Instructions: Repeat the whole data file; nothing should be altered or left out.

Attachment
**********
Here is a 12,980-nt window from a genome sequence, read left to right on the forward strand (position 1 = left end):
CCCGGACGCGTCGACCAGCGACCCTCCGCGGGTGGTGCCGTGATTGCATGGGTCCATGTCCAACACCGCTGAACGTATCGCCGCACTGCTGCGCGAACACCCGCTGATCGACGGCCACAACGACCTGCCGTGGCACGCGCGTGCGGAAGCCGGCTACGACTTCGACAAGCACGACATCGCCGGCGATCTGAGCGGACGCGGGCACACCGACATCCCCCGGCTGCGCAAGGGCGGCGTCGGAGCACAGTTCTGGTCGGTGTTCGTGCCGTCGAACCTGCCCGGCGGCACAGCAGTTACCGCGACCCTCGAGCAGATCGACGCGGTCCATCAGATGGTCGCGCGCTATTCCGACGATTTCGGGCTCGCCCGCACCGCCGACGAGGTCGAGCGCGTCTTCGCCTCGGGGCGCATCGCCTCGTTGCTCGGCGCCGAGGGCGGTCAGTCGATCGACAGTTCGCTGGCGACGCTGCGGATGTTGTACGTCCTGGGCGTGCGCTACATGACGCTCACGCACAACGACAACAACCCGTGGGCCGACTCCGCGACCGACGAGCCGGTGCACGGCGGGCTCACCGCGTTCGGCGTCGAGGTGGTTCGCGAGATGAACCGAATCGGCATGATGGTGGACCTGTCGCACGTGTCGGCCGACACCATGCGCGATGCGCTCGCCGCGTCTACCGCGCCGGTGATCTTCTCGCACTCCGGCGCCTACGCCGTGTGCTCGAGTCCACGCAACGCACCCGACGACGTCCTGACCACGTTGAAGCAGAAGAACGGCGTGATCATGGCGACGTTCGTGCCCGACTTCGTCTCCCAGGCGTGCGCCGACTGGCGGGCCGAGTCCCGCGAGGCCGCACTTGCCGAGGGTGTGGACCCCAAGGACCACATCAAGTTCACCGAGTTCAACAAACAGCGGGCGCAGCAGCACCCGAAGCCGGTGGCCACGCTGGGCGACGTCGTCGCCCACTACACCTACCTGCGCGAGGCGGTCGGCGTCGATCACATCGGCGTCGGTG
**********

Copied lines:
Here is a 12,980-nt window from a genome sequence, read left to right on the forward strand (position 1 = left end):
CCCGGACGCGTCGACCAGCGACCCTCCGCGGGTGGTGCCGTGATTGCATGGGTCCATGTCCAACACCGCTGAACGTATCGCCGCACTGCTGCGCGAACACCCGCTGATCGACGGCCACAACGACCTGCCGTGGCACGCGCGTGCGGAAGCCGGCTACGACTTCGACAAGCACGACATCGCCGGCGATCTGAGCGGACGCGGGCACACCGACATCCCCCGGCTGCGCAAGGGCGGCGTCGGAGCACAGTTCTGGTCGGTGTTCGTGCCGTCGAACCTGCCCGGCGGCACAGCAGTTACCGCGACCCTCGAGCAGATCGACGCGGTCCATCAGATGGTCGCGCGCTATTCCGACGATTTCGGGCTCGCCCGCACCGCCGACGAGGTCGAGCGCGTCTTCGCCTCGGGGCGCATCGCCTCGTTGCTCGGCGCCGAGGGCGGTCAGTCGATCGACAGTTCGCTGGCGACGCTGCGGATGTTGTACGTCCTGGGCGTGCGCTACATGACGCTCACGCACAACGACAACAACCCGTGGGCCGACTCCGCGACCGACGAGCCGGTGCACGGCGGGCTCACCGCGTTCGGCGTCGAGGTGGTTCGCGAGATGAACCGAATCGGCATGATGGTGGACCTGTCGCACGTGTCGGCCGACACCATGCGCGATGCGCTCGCCGCGTCTACCGCGCCGGTGATCTTCTCGCACTCCGGCGCCTACGCCGTGTGCTCGAGTCCACGCAACGCACCCGACGACGTCCTGACCACGTTGAAGCAGAAGAACGGCGTGATCATGGCGACGTTCGTGCCCGACTTCGTCTCCCAGGCGTGCGCCGACTGGCGGGCCGAGTCCCGCGAGGCCGCACTTGCCGAGGGTGTGGACCCCAAGGACCACATCAAGTTCACCGAGTTCAACAAACAGCGGGCGCAGCAGCACCCGAAGCCGGTGGCCACGCTGGGCGACGTCGTCGCCCACTACACCTACCTGCGCGAGGCGGTCGGCGTCGATCACATCGGCGTCGGTG